How Google’s 2021 AI ethics debate foreshadowed the future

Two years ago, AI researchers published a hot-button research paper on the tech behind Bard, ChatGPT, and more.
article cover

Morning Brew

4 min read

After Google debuted its new AI chatbot, Bard, something unexpected happened: After the tool made a mistake in a promotional video, Google’s shares dropped $100 billion in one day.

Criticism of the tool’s reportedly rushed debut harks back to an AI ethics controversy at Google two years ago, when the company’s own researchers warned about the development of language models moving too fast without robust, responsible AI frameworks in place.

In 2021, the technology became central to an internal-debate-turned-national-headline after members of Google’s AI ethics team, including Timnit Gebru and Margaret Mitchell,wrote a paper on the dangers of large language models (LLMs). The research paper—called “On the Dangers of Stochastic Parrots: Can Language Models Be Too Big? 🦜”—set off a complex chain of events that led to both women being fired and eventually, the restructuring of Google’s responsible AI department. Two years later, the concerns the researchers raised are more relevant than ever.

“The Stochastic Parrots paper was pretty prescient, insofar as it definitely pointed out a lot of issues that we’re still working through now,” Alex Hanna, a former member of Google’s AI ethics team who is now director of research at the Distributed AI Research Institute founded by Gebru, told us.

Since the paper’s publication, buzz and debate about LLMs—one of the biggest AI advances in recent years—have gripped the tech industry and the business world at large. The generative AI sector raised $1.4 billion last year alone, according to Pitchbook data, and that doesn’t include the two megadeals that opened this year between Microsoft and OpenAI and Google and Anthropic.

“Language technologies are becoming this measure of…AI dominance,” Hanna said. Later, she added, “[It’s] kind of a new AI arms race.”

Emily M. Bender, one of the authors of the research paper on LLMs, told us she somewhat anticipated tech companies’ big plans for the technology, but didn’t necessarily foresee its increased use in search engines. Gebru shared similar thoughts in a recent interview with the Wall Street Journal.

“What we saw, even as we were starting to write the Stochastic Parrots paper, was that all of the big actors in the space seemed to be putting a lot of resources into scaling—and…betting on, ‘All we need here is more and more scale,’” Bender told us.

Keep up with the innovative tech transforming business

Tech Brew keeps business leaders up-to-date on the latest innovations, automation advances, policy shifts, and more, so they can make informed decisions about tech.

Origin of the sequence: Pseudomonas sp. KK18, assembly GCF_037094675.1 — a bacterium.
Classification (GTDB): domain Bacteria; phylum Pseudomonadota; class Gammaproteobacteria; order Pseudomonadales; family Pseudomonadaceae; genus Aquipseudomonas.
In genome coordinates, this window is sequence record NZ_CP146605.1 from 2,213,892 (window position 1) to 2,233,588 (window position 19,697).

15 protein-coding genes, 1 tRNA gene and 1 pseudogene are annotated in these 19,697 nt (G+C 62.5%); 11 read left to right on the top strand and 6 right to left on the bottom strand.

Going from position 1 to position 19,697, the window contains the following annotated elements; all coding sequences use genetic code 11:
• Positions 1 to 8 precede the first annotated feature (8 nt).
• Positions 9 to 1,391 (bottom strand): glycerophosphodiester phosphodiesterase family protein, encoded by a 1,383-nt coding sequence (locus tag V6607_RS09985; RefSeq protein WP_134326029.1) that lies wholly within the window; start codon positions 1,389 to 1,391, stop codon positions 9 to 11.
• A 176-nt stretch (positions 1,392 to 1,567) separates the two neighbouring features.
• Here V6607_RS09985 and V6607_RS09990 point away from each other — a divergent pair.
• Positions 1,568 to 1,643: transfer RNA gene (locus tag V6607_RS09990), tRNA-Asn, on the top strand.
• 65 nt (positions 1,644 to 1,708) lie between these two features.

For its part, Google may have predicted that increasing importance ahead of its decision to invest heavily in LLMs, but so, too, did the company’s AI ethicists predict potential pitfalls of development without rigorous analysis, such as biased output and misinformation.

Google isn’t alone in working through these issues. Days after Microsoft folded ChatGPT into its Bing search engine, it was criticized for toxic speech, and since then, Microsoft has reportedly tweaked the model in an attempt to avoid problematic prompts. The EU is reportedly exploring AI regulation as a way to address concerns about ChatGPT and similar technologies, and US lawmakers have raised questions.

Google declined to comment on the record for this piece.

Mitchell recalled predicting the tech would advance quickly, but didn’t necessarily foresee its level of public popularity.

“I saw my role as…doing basic due diligence on a technology that Google was heavily invested in and getting more invested in,” Mitchell, who is now a researcher and chief ethics scientist at HuggingFace, told us. Later, she added, “The reason why we were pushing so hard to publish the Stochastic Parrots paper is because we saw where we were in terms of the timeline of that technology. We knew that it would be taking off that year, basically—was already starting to take off—and so the time to introduce the issues into the discussion was right then.”

For her part, Bender ultimately sees LLMs as a “fundamentally flawed” technology that, in many contexts, should never be deployed.

“A lot of the coverage talks about them as not yet ready or still underdeveloped—something that suggests that this is a path to something that would work well, and I don’t think it is,” Bender told us, adding, “There seems to be, I would say, a surprising amount of investment in this idea…and a surprising eagerness to deploy it, especially in the search context, apparently without doing the testing that would show it’s fundamentally flawed.”

Keep up with the innovative tech transforming business

Tech Brew keeps business leaders up-to-date on the latest innovations, automation advances, policy shifts, and more, so they can make informed decisions about tech.